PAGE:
Valuation of Contaminated Property
(a)“Contaminated site” means real property that, on the assessment date:
(A)Is on the National Priority List of the Environmental Protection Agency;
(B)Is included by the Department of Environmental Quality in an inventory of confirmed releases pursuant to ORS 465.225 (Inventory of facilities needing environmental controls);
(C)Is an illegal drug manufacturing site as defined in ORS 453.858 (Definitions for ORS 453.855 to 453.912); or
(D)Is demonstrated as provided under Section (2) of this rule to have had a release of a hazardous substance as defined in ORS 465.200 (Definitions for ORS 465.200 to 465.545).
(b)“Contaminated site” does not include any permitted release or permitted facility approved by the Department of Environmental Quality for storage or disposal of a hazardous substance.
(c)“Cost to cure” means the discounted present value of the estimated after tax cost of the remaining remedial work specific to the subject property to remove, contain, or treat the hazardous substance. Cost to cure may include the cost of environmental audits, surety bonds, insurance, monitoring costs, and engineering and legal fees. The costs must be directly related to the clean up or containment of a hazardous substance.
(2)Demonstrating Contamination of Site: A property is defined as a contaminated site under Section (1)(a)(D) above if it is shown that the property has had a release of a hazardous substance. This will be demonstrated through:
(a)The submission of reliable, objective information such as engineering studies, environmental audits, laboratory reports or historical records; or
(b)Evidence that the release has been reported to the Department of Environmental Quality.
(3)Appraising Contaminated Sites: The real market value of a contaminated site shall be determined in accord with this rule. The appraiser shall consider the Sales Comparison Approach, the Cost Approach, and the Income Approach. For a particular contaminated site, it may be that all three approaches cannot be applied, however, each shall be investigated for its merit. In all cases, actual market data are the most reliable indicators.
(a)The Sales Comparison Approach may be used to determine the real market value of a contaminated site by comparison with verified sales of similarly contaminated sites. If no sales exist of property similarly contaminated, a comparison may be made to sales of properties without contamination. Adjustment factors shall be developed to account for the influence of contamination based upon a cost to cure analysis. These factors shall be applied to the subject property. Adjustments shall be considered for the following:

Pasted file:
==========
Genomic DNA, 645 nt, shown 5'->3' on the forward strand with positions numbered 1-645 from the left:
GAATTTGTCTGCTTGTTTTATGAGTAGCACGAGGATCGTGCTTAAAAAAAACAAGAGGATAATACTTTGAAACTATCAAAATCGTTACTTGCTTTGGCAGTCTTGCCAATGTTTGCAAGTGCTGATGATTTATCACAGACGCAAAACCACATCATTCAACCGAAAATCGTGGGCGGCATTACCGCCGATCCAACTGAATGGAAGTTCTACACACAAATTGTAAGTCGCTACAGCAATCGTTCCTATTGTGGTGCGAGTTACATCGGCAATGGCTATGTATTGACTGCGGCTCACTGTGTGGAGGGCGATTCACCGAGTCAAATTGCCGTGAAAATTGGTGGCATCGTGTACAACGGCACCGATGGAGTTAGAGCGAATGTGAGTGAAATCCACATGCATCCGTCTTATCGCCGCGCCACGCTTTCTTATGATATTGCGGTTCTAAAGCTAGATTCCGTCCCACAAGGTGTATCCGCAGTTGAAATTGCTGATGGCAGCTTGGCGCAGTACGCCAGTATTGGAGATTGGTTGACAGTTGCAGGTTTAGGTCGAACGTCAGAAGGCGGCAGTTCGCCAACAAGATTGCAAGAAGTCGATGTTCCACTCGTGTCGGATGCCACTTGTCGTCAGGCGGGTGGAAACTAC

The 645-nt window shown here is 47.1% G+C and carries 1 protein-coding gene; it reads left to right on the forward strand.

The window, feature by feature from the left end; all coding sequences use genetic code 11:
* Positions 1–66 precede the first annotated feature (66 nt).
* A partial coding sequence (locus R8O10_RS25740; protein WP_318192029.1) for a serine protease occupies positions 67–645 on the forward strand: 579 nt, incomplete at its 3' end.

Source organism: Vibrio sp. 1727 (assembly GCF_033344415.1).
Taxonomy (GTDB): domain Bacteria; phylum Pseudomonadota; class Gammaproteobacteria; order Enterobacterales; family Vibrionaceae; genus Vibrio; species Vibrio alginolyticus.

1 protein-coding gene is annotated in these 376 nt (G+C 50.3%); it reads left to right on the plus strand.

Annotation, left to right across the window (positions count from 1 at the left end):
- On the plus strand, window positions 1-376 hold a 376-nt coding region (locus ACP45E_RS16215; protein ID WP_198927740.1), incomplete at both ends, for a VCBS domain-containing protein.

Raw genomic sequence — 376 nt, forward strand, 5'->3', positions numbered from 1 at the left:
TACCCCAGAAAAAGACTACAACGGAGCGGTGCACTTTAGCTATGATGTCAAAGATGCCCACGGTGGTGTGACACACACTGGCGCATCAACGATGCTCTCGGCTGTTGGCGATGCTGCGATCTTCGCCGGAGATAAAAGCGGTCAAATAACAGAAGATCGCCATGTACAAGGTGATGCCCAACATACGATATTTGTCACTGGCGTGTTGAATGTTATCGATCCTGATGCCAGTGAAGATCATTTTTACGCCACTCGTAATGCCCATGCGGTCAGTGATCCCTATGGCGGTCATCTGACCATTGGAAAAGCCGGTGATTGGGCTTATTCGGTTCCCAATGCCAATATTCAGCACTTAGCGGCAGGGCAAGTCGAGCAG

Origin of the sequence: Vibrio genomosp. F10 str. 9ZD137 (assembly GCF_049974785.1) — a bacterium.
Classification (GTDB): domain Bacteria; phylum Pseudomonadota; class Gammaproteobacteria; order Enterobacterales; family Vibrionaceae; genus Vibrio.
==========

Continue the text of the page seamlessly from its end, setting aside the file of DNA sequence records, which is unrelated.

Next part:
(A)Limitations upon the use of the contaminated site due to the nature and extent of the contamination or due to governmental restrictions related to contamination;
(B)The increased cost to insure or finance the property;
(C)The potential liability for the cost to cure;
(D)Governmental limitations and restrictions placed upon the transferability of all or any portion of the contaminated sites;
(E)Other market influences.
(b)The Cost Approach may be used to determine the value of the contaminated site without the contamination. The cost to cure may be deducted as a measure of functional obsolescence.
(c)The Income Approach should use market rental data. If market rental data are not available, the property’s actual income may be used.
(A)The income stream may be adjusted to reflect the estimated annual cost of remedial work specific to the subject property to remove, contain, or treat the hazardous substance during those years the cost is incurred. The annual cost of remedial work may include the cost of environmental audits, surety bonds, insurance, monitoring cots, and engineering and legal fees. The costs must be directly related to the clean up or containment of a hazardous substance.
(B)If the capitalization rate is derived from properties with similar contamination, no adjustment should be made to that rate. If the rate is developed from properties without contamination, or a built-up rate is used, consider adjustments for the increased present and contingent future risk of ownership, difficulties in future appreciation or depreciation, and the effect upon the ability to sell or transfer the property; that is, the liquidity of an investment in the property.
(C)Alternately, an income approach projecting the income stream as if the subject property was not contaminated, may be used when the cost to cure is deducted from the resultant value indicator.
(d)The market may respond to contamination in a variety of ways. In all cases, actual market sales and income data are the most reliable indicators.
Rule 150-308-0270 — Valuation of Contaminated Property,